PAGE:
When Does a Guest Become a Tenant?

Written on June 6, 2016 by , updated on December 9, 2016

Guest becomes a tenant New roommates, visiting family, new boyfriends, and live-in nannies are all common scenarios. But when does a guest become a tenant?

What’s the Difference?

There is a thin line between what defines a guest and a tenant. Guests can be a huge liability if they start acting like tenants.

Some landlords would respond by saying “a tenant is someone who is one lease”. While true, this doesn’t account for guests that have taken up residence in your rental without your permission. Built into the tenant’s right of quiet enjoyment, guests are certainly allowed, but rogue tenants are not.

It’s extremely important for any adult occupant who is living there, to be on the lease. Otherwise, there is no legal accountability for them.

Examples of Tenants vs. Guests

College KidsReturning home for the summer or because they dropped outReturning home for Weekends, Spring/Winter Breaks, but always goes back to school.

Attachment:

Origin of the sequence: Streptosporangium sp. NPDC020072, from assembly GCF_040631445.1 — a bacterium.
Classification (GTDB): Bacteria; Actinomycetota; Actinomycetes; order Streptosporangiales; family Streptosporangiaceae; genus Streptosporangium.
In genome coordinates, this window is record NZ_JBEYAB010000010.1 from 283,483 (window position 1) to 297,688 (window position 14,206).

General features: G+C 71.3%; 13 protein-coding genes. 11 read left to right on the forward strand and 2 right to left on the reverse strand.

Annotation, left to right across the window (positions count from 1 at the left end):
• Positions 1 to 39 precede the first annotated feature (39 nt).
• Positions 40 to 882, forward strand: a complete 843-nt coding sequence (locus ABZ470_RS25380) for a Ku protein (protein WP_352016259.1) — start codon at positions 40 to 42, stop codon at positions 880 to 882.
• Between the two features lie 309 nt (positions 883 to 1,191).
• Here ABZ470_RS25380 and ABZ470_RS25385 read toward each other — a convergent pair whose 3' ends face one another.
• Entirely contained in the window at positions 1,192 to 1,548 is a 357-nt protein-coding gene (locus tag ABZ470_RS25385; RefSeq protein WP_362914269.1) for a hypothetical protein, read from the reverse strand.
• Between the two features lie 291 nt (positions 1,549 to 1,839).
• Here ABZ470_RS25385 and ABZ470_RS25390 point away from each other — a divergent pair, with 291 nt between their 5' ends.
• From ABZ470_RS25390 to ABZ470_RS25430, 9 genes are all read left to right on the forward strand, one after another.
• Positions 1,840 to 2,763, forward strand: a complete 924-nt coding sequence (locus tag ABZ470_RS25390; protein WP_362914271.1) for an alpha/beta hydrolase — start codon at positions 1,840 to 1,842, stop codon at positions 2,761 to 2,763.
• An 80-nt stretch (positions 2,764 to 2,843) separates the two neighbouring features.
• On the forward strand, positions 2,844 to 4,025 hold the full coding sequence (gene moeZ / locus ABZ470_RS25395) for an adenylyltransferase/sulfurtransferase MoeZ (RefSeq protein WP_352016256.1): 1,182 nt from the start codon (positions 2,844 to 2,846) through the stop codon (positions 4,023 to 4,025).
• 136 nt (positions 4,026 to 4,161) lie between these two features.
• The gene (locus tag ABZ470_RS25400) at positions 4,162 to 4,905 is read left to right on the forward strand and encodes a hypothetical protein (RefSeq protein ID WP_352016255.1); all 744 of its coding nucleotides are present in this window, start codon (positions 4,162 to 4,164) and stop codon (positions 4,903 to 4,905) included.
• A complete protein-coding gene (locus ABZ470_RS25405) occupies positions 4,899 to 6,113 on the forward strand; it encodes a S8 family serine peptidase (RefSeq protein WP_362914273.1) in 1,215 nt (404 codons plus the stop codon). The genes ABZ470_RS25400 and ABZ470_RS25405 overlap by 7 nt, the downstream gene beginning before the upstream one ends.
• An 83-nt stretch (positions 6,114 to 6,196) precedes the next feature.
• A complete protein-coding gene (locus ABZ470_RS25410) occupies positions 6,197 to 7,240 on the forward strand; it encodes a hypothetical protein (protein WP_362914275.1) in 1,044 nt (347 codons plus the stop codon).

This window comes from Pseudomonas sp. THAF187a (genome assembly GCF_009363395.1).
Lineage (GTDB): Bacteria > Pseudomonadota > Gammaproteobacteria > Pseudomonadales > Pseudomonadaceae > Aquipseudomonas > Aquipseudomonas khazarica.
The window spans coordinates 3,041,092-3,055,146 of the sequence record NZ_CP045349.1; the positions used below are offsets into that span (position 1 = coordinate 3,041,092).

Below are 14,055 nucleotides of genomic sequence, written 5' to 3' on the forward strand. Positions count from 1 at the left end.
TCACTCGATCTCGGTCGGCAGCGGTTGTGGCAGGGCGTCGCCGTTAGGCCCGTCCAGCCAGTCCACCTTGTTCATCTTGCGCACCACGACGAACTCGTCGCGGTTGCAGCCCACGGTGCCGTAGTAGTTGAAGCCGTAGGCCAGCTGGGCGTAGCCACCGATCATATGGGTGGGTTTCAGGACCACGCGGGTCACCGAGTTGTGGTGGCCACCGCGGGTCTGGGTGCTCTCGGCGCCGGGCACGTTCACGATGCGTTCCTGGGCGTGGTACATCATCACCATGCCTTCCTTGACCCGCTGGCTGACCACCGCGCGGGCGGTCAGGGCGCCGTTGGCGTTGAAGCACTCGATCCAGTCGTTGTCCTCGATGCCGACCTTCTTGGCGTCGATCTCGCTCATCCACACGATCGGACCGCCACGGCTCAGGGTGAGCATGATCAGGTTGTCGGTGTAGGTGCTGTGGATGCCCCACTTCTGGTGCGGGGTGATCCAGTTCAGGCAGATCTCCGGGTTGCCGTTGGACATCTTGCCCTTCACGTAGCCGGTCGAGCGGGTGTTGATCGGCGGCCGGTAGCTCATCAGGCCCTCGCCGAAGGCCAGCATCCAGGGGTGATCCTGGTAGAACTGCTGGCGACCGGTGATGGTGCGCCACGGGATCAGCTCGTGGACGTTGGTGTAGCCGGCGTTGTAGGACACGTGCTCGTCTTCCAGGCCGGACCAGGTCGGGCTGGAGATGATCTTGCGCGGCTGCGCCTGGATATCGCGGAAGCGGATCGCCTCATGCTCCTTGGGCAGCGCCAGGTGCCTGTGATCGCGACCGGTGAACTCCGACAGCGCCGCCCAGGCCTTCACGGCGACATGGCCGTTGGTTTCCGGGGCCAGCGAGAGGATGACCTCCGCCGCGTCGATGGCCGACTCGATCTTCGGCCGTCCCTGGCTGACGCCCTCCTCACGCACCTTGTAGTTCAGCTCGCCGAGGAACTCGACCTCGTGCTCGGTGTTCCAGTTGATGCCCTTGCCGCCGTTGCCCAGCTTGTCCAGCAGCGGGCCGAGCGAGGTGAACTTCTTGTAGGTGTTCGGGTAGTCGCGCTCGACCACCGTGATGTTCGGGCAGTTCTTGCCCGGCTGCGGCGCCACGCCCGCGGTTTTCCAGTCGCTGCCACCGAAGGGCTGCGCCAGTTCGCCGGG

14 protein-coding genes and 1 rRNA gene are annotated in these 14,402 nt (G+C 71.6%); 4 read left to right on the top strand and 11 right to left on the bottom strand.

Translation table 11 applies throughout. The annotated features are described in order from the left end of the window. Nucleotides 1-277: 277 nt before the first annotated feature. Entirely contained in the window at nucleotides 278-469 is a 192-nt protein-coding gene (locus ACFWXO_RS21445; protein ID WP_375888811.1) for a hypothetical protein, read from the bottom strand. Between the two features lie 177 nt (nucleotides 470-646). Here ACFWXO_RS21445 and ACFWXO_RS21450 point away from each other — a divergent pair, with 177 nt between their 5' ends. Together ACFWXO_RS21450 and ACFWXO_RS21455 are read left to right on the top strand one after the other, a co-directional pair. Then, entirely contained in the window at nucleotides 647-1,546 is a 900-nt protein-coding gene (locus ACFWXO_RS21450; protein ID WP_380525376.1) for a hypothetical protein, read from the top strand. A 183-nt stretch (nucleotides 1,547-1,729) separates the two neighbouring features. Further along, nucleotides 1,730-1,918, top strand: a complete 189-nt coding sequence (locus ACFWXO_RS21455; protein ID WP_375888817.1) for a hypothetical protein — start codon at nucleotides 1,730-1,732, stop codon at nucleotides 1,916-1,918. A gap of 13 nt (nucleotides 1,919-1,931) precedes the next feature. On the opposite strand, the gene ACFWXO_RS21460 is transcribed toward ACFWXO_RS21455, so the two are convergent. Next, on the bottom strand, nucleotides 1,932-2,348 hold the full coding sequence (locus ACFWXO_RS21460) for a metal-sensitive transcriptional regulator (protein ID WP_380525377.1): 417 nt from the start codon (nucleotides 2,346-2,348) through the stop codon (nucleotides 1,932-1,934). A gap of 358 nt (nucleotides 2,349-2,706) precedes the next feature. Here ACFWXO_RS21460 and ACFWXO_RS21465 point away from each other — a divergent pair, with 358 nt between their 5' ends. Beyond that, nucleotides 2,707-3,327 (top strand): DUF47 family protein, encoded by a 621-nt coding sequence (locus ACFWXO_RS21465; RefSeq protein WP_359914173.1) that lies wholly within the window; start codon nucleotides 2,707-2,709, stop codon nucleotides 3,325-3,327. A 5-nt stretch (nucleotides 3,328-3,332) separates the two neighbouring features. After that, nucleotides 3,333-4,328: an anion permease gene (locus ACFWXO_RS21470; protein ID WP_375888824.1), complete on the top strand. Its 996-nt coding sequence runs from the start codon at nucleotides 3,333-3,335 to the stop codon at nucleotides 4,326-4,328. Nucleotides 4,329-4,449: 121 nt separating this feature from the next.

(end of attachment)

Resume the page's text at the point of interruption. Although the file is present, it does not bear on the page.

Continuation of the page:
Elderly Parents Moving in with children because they can no longer take care of themselvesVisiting children for a brief few weeks, or to help with a new child
Boyfriend, Girlfriend or FriendSpending most days and nights there - for weeks/months at a timeOnly visiting during the day, no matter how frequent
Hired Help, Nanny or Farm HandLiving on the propertyOnly on-site during normal business hours
Au PairLiving on the propertyBy definition, they live with the family, so they will always be a tenant.

Warning signs that a guest has become a tenant:

  • Guests who pay rent
  • Guests are receiving mail at the property
  • Guests that spend every night at the property
  • Guests that have moved-in furniture or pets
  • Guests that make maintenance requests

Other Considerations

  1. State laws are different regarding this issue, so be sure to check out Landlordology’s state guides to research this issue for yourself.
  2. This issue of how long a guest can stay should be addressed in your lease, such as no more than 10-14 days in any six-month period. 14 days should be enough time for any one friend or relative to visit in a six month period.


Should You Add the Guest to the Lease?

Again, it’s extremely important, and an industry best practice, for any adult occupant who is living there, to be on the lease. This is so 1) they are obligated to the lease, and 2) you know who is living there.

Confrontation is Uncomfortable

Most landlords I talk to prefer to ask the current tenant to add the new roommate to the lease. Yes, this is an uncomfortable conversation, but it’s also an opportunity to talk about renewing the lease at a higher rate and for a longer term!